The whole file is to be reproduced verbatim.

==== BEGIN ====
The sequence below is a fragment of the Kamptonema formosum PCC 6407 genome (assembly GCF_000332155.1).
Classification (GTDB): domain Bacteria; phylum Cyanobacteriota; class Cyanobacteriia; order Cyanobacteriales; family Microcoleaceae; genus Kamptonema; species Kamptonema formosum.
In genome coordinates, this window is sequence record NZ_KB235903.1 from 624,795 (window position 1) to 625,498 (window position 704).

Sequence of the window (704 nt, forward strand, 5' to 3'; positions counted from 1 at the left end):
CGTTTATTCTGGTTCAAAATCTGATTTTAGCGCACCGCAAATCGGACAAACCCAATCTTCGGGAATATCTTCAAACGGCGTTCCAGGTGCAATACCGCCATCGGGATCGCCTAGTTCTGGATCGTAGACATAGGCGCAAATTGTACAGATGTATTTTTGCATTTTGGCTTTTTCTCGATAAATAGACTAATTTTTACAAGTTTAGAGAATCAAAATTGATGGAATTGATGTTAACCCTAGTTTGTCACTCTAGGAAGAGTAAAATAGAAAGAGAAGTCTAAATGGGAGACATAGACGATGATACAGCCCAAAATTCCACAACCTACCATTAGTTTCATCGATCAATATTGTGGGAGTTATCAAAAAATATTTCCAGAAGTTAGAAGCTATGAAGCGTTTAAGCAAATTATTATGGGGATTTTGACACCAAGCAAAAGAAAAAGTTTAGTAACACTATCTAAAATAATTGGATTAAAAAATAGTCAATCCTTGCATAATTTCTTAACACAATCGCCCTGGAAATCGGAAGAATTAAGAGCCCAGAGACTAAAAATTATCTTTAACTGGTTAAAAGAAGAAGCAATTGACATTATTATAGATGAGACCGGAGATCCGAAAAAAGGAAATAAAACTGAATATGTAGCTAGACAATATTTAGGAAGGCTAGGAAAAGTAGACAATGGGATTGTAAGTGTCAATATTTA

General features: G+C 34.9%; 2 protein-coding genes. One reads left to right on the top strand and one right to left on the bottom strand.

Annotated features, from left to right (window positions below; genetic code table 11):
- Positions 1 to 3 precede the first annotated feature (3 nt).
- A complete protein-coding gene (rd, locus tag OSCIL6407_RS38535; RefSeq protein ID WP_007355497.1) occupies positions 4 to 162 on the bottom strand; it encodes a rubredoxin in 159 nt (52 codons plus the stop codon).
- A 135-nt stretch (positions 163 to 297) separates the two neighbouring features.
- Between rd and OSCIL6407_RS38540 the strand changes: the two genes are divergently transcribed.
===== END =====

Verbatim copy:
The sequence below is a fragment of the Kamptonema formosum PCC 6407 genome (assembly GCF_000332155.1).
Classification (GTDB): domain Bacteria; phylum Cyanobacteriota; class Cyanobacteriia; order Cyanobacteriales; family Microcoleaceae; genus Kamptonema; species Kamptonema formosum.
In genome coordinates, this window is sequence record NZ_KB235903.1 from 624,795 (window position 1) to 625,498 (window position 704).

Sequence of the window (704 nt, forward strand, 5' to 3'; positions counted from 1 at the left end):
CGTTTATTCTGGTTCAAAATCTGATTTTAGCGCACCGCAAATCGGACAAACCCAATCTTCGGGAATATCTTCAAACGGCGTTCCAGGTGCAATACCGCCATCGGGATCGCCTAGTTCTGGATCGTAGACATAGGCGCAAATTGTACAGATGTATTTTTGCATTTTGGCTTTTTCTCGATAAATAGACTAATTTTTACAAGTTTAGAGAATCAAAATTGATGGAATTGATGTTAACCCTAGTTTGTCACTCTAGGAAGAGTAAAATAGAAAGAGAAGTCTAAATGGGAGACATAGACGATGATACAGCCCAAAATTCCACAACCTACCATTAGTTTCATCGATCAATATTGTGGGAGTTATCAAAAAATATTTCCAGAAGTTAGAAGCTATGAAGCGTTTAAGCAAATTATTATGGGGATTTTGACACCAAGCAAAAGAAAAAGTTTAGTAACACTATCTAAAATAATTGGATTAAAAAATAGTCAATCCTTGCATAATTTCTTAACACAATCGCCCTGGAAATCGGAAGAATTAAGAGCCCAGAGACTAAAAATTATCTTTAACTGGTTAAAAGAAGAAGCAATTGACATTATTATAGATGAGACCGGAGATCCGAAAAAAGGAAATAAAACTGAATATGTAGCTAGACAATATTTAGGAAGGCTAGGAAAAGTAGACAATGGGATTGTAAGTGTCAATATTTA

General features: G+C 34.9%; 2 protein-coding genes. One reads left to right on the top strand and one right to left on the bottom strand.

Annotated features, from left to right (window positions below; genetic code table 11):
- Positions 1 to 3 precede the first annotated feature (3 nt).
- A complete protein-coding gene (rd, locus tag OSCIL6407_RS38535; RefSeq protein ID WP_007355497.1) occupies positions 4 to 162 on the bottom strand; it encodes a rubredoxin in 159 nt (52 codons plus the stop codon).
- A 135-nt stretch (positions 163 to 297) separates the two neighbouring features.
- Between rd and OSCIL6407_RS38540 the strand changes: the two genes are divergently transcribed.